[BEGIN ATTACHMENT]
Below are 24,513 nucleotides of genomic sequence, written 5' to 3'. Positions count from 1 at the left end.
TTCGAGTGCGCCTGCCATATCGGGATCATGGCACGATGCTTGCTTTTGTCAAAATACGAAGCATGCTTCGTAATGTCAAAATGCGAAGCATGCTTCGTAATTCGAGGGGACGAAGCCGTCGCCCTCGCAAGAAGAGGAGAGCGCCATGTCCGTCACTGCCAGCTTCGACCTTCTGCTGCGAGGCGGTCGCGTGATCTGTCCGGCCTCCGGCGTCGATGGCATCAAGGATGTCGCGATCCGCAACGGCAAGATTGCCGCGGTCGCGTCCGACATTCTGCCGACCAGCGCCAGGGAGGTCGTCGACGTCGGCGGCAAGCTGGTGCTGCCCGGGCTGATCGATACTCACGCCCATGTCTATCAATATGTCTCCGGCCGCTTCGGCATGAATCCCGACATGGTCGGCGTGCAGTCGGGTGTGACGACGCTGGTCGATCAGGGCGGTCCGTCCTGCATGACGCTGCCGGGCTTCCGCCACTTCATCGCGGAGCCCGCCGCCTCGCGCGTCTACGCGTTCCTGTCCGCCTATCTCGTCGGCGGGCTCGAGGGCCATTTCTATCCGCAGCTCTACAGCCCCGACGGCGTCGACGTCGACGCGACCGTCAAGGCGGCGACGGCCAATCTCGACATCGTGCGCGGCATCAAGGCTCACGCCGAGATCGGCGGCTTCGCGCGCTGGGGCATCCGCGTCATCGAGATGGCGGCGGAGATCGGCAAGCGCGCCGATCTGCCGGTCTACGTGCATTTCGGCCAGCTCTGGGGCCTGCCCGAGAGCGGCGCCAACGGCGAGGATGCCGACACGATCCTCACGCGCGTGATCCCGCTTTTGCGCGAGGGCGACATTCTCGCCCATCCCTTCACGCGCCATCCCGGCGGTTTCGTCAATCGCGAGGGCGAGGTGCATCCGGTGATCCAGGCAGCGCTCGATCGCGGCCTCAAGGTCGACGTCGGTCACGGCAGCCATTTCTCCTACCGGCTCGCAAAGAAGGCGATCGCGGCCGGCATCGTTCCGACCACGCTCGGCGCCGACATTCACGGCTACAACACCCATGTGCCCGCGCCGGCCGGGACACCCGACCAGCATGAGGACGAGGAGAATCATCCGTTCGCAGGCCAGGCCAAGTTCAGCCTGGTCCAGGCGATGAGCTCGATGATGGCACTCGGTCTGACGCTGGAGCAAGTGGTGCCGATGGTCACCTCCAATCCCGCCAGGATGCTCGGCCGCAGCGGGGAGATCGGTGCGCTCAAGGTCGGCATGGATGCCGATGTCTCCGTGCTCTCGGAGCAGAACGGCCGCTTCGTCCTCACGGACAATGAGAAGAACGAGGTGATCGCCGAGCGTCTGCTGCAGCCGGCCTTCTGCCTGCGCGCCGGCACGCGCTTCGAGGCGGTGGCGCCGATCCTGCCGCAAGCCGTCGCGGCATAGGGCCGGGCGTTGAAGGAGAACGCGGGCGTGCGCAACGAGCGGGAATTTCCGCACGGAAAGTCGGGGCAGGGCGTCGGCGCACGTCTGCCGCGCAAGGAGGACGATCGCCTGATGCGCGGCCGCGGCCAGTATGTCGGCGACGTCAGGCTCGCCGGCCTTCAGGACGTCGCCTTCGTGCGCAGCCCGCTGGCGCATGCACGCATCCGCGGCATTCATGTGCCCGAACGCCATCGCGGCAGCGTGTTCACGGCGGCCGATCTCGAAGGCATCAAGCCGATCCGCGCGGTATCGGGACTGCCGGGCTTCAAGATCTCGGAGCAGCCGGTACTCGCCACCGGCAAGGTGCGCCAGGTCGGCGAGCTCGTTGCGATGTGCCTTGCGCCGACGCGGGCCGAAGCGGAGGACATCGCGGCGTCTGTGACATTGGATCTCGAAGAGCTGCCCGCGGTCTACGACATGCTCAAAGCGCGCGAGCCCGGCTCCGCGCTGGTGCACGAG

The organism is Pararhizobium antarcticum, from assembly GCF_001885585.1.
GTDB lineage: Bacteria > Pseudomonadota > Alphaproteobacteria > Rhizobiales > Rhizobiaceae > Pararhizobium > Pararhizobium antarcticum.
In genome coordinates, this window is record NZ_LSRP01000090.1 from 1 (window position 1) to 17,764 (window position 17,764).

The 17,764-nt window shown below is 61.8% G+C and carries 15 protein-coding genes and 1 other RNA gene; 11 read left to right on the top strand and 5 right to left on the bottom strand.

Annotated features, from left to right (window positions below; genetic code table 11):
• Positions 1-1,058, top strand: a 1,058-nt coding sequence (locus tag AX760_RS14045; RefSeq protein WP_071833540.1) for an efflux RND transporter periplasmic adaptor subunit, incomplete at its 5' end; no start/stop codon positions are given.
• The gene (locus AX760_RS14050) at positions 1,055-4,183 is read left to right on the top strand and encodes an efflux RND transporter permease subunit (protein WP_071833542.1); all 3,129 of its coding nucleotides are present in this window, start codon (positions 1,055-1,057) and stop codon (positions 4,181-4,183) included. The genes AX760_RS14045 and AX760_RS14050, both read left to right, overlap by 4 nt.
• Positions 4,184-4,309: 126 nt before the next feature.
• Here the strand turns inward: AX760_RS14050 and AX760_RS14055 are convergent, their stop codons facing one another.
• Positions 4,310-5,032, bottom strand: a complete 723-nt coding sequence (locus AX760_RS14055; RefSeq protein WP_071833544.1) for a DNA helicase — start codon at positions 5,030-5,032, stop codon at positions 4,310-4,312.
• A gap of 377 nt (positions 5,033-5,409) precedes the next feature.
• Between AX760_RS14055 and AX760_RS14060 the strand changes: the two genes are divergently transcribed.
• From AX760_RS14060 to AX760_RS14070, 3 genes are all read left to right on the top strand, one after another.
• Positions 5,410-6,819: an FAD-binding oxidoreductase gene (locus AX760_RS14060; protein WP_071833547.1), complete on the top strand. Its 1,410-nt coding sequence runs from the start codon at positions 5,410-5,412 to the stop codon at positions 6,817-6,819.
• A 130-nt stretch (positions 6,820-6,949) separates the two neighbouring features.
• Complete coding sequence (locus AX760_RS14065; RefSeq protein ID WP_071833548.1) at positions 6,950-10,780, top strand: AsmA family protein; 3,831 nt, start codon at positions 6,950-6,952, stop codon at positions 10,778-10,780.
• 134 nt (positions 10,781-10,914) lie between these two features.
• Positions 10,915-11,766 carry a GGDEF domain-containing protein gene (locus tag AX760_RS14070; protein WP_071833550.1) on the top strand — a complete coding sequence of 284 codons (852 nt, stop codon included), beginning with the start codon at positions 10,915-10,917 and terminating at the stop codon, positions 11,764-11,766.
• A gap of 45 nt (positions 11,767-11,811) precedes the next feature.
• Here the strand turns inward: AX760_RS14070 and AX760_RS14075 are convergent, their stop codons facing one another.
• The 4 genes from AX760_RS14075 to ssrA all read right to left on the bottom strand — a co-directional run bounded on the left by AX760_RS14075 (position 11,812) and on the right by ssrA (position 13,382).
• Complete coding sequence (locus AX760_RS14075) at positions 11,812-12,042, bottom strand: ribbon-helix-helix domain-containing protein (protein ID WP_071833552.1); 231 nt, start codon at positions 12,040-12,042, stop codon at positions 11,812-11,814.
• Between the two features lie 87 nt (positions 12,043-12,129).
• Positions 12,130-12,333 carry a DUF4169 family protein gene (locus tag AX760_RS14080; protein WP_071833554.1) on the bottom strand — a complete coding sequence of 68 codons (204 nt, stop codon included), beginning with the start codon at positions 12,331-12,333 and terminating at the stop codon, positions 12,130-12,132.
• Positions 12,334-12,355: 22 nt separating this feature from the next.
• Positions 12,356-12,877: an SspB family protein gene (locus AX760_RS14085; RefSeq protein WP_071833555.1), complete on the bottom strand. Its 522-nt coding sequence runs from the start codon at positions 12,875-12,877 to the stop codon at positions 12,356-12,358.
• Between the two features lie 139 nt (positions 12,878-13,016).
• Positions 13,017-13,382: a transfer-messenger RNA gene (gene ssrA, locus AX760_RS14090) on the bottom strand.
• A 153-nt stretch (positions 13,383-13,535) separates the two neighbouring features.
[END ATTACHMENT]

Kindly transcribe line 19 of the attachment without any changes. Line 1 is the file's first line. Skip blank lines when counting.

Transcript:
• 134 nt (positions 10,781-10,914) lie between these two features.